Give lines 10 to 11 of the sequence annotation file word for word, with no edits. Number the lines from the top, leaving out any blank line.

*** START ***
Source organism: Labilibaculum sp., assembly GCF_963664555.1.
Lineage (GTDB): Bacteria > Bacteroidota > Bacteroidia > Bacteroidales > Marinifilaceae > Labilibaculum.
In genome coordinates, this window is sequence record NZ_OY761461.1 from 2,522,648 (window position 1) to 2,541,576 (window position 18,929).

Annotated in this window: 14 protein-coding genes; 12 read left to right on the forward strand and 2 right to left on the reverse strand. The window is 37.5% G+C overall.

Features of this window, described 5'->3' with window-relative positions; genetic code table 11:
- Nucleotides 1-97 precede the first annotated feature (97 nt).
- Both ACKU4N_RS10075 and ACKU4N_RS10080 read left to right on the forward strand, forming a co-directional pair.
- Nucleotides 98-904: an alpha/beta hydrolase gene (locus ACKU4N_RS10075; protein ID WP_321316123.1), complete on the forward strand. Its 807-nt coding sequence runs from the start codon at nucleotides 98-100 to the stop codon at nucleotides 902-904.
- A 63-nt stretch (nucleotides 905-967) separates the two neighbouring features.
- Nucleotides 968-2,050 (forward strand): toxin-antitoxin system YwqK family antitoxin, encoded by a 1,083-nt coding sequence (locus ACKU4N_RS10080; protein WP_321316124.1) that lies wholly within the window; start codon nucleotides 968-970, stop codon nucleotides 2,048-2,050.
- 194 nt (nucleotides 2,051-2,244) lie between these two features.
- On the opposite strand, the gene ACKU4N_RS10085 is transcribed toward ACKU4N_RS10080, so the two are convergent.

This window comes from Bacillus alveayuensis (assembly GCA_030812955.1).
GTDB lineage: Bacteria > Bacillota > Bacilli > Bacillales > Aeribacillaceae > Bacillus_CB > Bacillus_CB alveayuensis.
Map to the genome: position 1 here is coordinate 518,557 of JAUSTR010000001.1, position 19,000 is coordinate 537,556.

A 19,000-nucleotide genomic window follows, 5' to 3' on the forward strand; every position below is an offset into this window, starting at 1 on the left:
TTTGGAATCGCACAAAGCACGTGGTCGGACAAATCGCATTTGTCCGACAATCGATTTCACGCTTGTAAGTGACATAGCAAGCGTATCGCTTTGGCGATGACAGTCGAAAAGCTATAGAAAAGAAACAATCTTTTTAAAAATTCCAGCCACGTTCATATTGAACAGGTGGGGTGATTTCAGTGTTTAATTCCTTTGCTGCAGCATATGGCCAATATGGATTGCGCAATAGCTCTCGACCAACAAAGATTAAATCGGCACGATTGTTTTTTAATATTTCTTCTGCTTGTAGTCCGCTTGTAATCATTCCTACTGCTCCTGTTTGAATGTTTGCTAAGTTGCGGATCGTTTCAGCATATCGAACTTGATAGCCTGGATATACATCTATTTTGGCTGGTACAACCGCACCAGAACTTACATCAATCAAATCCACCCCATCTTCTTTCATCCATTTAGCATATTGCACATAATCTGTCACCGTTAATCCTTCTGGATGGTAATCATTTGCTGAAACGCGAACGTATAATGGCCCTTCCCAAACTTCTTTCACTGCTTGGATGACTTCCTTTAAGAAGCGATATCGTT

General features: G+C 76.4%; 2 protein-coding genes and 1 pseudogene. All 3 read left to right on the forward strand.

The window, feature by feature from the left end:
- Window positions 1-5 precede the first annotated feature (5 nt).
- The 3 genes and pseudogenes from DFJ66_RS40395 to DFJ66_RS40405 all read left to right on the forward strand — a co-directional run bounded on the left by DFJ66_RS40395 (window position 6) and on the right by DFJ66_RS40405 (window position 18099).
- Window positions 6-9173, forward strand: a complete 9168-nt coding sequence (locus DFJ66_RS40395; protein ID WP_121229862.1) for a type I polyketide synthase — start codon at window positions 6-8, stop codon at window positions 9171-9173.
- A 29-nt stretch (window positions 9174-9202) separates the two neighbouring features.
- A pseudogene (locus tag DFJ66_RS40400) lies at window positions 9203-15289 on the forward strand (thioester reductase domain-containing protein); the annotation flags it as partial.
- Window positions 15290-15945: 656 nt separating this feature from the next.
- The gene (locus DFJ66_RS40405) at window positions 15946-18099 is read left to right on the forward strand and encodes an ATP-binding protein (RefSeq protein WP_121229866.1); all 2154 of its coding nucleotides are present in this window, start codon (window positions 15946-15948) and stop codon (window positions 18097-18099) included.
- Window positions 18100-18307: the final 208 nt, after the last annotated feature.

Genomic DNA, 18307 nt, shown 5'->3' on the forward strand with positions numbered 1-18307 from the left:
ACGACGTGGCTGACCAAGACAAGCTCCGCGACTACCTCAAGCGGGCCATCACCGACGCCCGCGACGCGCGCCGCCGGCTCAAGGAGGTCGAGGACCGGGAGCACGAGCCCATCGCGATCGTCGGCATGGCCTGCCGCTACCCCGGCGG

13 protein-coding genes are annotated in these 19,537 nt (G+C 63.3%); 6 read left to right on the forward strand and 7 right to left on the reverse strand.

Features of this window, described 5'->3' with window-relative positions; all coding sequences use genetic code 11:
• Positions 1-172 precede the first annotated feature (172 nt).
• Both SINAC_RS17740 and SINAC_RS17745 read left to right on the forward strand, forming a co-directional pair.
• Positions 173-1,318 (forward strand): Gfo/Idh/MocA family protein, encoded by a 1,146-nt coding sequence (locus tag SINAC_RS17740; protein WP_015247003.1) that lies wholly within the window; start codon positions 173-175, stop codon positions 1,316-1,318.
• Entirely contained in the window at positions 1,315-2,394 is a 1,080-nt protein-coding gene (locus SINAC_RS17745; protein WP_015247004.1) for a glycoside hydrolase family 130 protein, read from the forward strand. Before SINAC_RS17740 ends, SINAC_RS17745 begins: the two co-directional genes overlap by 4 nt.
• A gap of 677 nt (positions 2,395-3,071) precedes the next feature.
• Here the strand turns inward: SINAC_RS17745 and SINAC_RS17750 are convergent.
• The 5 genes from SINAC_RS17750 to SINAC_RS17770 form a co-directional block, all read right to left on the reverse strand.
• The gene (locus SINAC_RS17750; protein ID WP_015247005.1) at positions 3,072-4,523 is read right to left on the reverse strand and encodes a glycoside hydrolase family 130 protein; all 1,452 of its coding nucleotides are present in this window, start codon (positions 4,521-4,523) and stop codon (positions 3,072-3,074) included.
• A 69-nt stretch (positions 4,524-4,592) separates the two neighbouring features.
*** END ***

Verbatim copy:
- Nucleotides 968-2,050 (forward strand): toxin-antitoxin system YwqK family antitoxin, encoded by a 1,083-nt coding sequence (locus ACKU4N_RS10080; protein WP_321316124.1) that lies wholly within the window; start codon nucleotides 968-970, stop codon nucleotides 2,048-2,050.
- 194 nt (nucleotides 2,051-2,244) lie between these two features.